Functional Medicine: We Are What We Eat

Amancay Tapia

https://img.particlenews.com/image.php?url=1WrF7n_0YZEDm8500
Anna Shevts/Pexels

Over the last years, functional medicine has awoken considerable interest as we try to improve our health from the inside out.

Functional medicine is a personalised, patient-centered and science-based approach to healthcare which involves understanding the root causes of chronic disease. The ultimate goal is to heal disease and promote a healthy life.

To explain what functional medicine is, and how it can help us improve or look after our health on a daily basis, we interviewed a trained Medical Doctor qualified in functional medicine based in London, U.K.

Going beyond her medical degree, Dr Amel Seghouani, has also trained as a naturopath, a nutritional therapist, herbalist and hypnotherapist.

She is a member of the renowned Institute for Functional Medicine and Certified IFM Practitioners.

Originally from Algeria, she was fascinated by science and physics since she was a little girl. She moved to Paris, to complete her medical training at University of Paris VI and she also undertook an MBA at PSB Paris School of Business.

First, I asked why she moved from conventional medicine into functional medicine. Her answer is that they are not mutually exclusive.

“Conventional medicine has taught me many things but unfortunately, it did not teach me to see the bigger picture, which is the holistic approach. Medical doctors are not experts on nutrition, many do not know more than the general public does as our training includes very little information on nutrition and it is often not linked to the illnesses and how to treat them unless it is with drugs”.

Therefore, she decided to study naturopathy, nutrition and herbalism and completed the certification programme with the Institute for Functional Medicine which is based in the U.S.

Before she became a fully trained functional medicine doctor, Dr Amel also worked as a pharmaceutical physician for several years. It was while working for the pharma industry that she became interested in natural health.

“When I decided to go to medical school it was because I wanted to help people improve their health and fight diseases”

However, Dr Seghouani claims that ,

“At medical school we are not taught to look for the root cause of the disease which is the only way we can eradicate it, it sounds very logical but despite many years of studying physiology, pathophysiology and biochemistry we do not take a holistic look at the patient”

“Western medicine has divided the body into organs and many specialities and subspecialties that will often not connect with each other, but I am not aware of any organ that functions in isolation to the rest of the body. However, this approach is the foundation of modern medicine”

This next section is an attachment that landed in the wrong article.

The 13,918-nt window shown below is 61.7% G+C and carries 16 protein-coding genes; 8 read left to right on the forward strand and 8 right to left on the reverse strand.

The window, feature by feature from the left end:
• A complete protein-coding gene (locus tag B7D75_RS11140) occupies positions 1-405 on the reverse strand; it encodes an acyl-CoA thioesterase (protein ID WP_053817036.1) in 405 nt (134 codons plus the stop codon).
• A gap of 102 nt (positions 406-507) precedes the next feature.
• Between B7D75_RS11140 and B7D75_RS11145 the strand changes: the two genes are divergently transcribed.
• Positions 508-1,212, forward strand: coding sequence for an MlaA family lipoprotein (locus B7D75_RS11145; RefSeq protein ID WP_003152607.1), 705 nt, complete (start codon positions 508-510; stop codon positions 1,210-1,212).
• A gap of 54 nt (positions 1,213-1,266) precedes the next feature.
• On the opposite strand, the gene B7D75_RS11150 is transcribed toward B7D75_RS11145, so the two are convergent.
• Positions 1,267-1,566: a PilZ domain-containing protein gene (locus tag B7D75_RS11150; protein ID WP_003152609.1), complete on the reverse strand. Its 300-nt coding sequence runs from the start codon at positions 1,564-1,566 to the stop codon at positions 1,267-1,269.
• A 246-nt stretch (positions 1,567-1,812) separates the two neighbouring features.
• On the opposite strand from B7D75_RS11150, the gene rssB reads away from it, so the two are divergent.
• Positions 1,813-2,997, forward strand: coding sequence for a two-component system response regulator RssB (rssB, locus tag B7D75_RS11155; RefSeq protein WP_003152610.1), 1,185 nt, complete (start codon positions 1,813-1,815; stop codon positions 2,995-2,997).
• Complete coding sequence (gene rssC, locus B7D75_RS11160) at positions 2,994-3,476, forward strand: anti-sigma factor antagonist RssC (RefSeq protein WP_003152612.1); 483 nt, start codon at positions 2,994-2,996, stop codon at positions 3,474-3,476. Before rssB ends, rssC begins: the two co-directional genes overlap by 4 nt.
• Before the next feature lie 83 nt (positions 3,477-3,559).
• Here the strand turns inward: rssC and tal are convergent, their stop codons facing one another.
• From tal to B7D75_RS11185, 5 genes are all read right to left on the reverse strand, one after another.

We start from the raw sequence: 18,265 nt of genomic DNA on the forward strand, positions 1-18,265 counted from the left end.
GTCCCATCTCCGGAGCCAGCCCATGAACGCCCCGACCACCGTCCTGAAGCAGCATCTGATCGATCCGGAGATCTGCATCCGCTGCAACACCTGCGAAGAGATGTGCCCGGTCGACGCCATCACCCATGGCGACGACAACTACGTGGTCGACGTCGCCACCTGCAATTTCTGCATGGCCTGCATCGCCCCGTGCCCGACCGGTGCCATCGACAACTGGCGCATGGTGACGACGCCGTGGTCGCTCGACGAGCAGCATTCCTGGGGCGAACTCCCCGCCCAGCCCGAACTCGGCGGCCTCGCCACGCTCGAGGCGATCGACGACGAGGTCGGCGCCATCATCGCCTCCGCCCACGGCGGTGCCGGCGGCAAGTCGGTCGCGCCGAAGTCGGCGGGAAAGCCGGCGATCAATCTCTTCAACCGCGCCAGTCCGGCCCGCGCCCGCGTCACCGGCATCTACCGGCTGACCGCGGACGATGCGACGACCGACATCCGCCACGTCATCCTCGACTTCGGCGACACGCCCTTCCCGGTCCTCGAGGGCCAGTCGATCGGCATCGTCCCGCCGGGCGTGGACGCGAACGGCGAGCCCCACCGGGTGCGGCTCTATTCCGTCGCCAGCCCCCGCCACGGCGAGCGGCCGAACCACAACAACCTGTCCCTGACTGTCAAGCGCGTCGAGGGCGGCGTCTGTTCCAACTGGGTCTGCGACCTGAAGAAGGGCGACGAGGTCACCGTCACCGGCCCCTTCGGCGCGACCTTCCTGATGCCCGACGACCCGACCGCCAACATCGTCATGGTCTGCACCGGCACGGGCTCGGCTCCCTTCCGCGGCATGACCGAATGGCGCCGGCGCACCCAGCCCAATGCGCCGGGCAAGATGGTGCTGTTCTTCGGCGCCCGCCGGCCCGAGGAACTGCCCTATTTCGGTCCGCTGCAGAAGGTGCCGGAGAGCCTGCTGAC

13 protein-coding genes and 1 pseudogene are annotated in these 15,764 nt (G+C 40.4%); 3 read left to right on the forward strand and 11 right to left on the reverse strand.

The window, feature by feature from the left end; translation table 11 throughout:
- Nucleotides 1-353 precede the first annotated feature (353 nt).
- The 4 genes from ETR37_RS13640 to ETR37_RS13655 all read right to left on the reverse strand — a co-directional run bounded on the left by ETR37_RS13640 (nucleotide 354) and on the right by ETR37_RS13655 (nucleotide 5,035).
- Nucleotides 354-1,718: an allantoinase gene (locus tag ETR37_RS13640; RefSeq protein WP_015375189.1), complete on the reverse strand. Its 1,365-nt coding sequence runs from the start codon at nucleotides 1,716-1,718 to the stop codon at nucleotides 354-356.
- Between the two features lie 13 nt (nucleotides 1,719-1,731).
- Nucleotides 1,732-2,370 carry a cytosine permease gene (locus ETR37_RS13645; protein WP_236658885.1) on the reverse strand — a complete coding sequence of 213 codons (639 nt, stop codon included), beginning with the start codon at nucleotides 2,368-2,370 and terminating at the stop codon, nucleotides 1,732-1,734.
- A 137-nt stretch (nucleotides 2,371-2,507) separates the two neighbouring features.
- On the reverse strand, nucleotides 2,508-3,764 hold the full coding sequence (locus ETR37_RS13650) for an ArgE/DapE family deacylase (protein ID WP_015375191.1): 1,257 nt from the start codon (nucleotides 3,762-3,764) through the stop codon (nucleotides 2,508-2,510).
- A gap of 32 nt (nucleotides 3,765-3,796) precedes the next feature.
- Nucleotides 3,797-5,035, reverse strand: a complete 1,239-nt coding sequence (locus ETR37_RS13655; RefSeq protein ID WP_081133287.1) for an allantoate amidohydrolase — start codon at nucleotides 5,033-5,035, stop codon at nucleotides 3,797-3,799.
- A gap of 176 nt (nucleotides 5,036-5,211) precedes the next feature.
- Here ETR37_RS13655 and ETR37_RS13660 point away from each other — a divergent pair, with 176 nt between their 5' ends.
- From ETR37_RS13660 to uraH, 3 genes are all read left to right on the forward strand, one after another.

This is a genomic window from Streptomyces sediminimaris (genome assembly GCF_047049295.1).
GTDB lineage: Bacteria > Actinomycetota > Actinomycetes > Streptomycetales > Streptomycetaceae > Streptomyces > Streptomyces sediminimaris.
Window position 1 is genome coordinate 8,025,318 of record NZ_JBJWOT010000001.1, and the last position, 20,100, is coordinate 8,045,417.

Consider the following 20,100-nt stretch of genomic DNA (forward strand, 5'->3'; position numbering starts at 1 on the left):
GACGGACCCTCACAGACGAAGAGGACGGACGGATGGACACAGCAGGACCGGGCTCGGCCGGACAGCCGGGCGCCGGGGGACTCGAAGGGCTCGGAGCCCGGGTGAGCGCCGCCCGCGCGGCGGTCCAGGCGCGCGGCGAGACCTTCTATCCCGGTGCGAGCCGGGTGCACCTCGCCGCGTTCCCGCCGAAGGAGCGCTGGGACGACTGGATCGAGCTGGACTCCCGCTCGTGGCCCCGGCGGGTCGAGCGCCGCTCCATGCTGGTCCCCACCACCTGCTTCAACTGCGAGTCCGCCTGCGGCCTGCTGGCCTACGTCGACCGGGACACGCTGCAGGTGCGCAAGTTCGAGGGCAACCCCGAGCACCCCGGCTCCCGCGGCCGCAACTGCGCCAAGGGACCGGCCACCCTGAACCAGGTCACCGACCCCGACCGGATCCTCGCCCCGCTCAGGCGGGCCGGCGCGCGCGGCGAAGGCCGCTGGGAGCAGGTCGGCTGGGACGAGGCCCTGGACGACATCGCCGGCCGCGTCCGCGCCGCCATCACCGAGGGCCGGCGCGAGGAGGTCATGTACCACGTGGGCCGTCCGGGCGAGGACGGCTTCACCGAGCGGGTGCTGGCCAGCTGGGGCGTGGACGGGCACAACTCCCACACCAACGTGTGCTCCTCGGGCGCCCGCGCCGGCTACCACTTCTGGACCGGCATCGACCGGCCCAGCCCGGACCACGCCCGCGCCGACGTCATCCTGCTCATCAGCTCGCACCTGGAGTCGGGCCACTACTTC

Whereas she agrees on the key role of Western medicine in dealing with acute disease and illnesses, she also says that “anything chronic that will require a holistic approach is a big challenge and results in a failure since its model is only designed to treat symptoms and symptoms are not the cause of the body’s imbalance”.

According to Dr Amel; “they are a manifestation of it and can vary from one individual to another depending on their genetic and environmental make up.This is the reason why one size fits all of drugs companies, doesn’t always work”

For medicine, nutrition is the basis of everything. She quotes the famous Hippocrates line about letting food be your medicine and medicine your food.

“It is our intake of vitamins and minerals that allows every cell to work and every organ to do its job so that we can breath and live to enjoy ourselves.The body is able to heal itself if the right ingredients are there, such as essential vitamins and minerals".

She argues that people think of food like fuel, just calories needed to go through the day.

“The ill-pill model has been created to suit consumers who are looking for a quick fix and will unfortunately continue as long as the demand is still there”.

I’m curious to know how a functional medicine doctor practice is different from an MD practice and she explains that with functional medicine she learned how to look for the root cause and take a holistic understanding of the body rather than segmented.

A patient-centered care where she listens to the patient.

“Symptoms are great because they are a sign of a dysfunction in our body but when not well understood they can be very misleading as they can overlap in many cases, so the only driver is the patient story”.

After years of practice, she is still amazed at how small dietary and lifestyle changes can improve a person’s life.

Something she would have never considered with her initial medical training.

Comments / 1

Published by

Filmmaker and Journalist. Amancay journalism informs, educates and entertains.

739 followers

More from Amancay Tapia

Comments / 0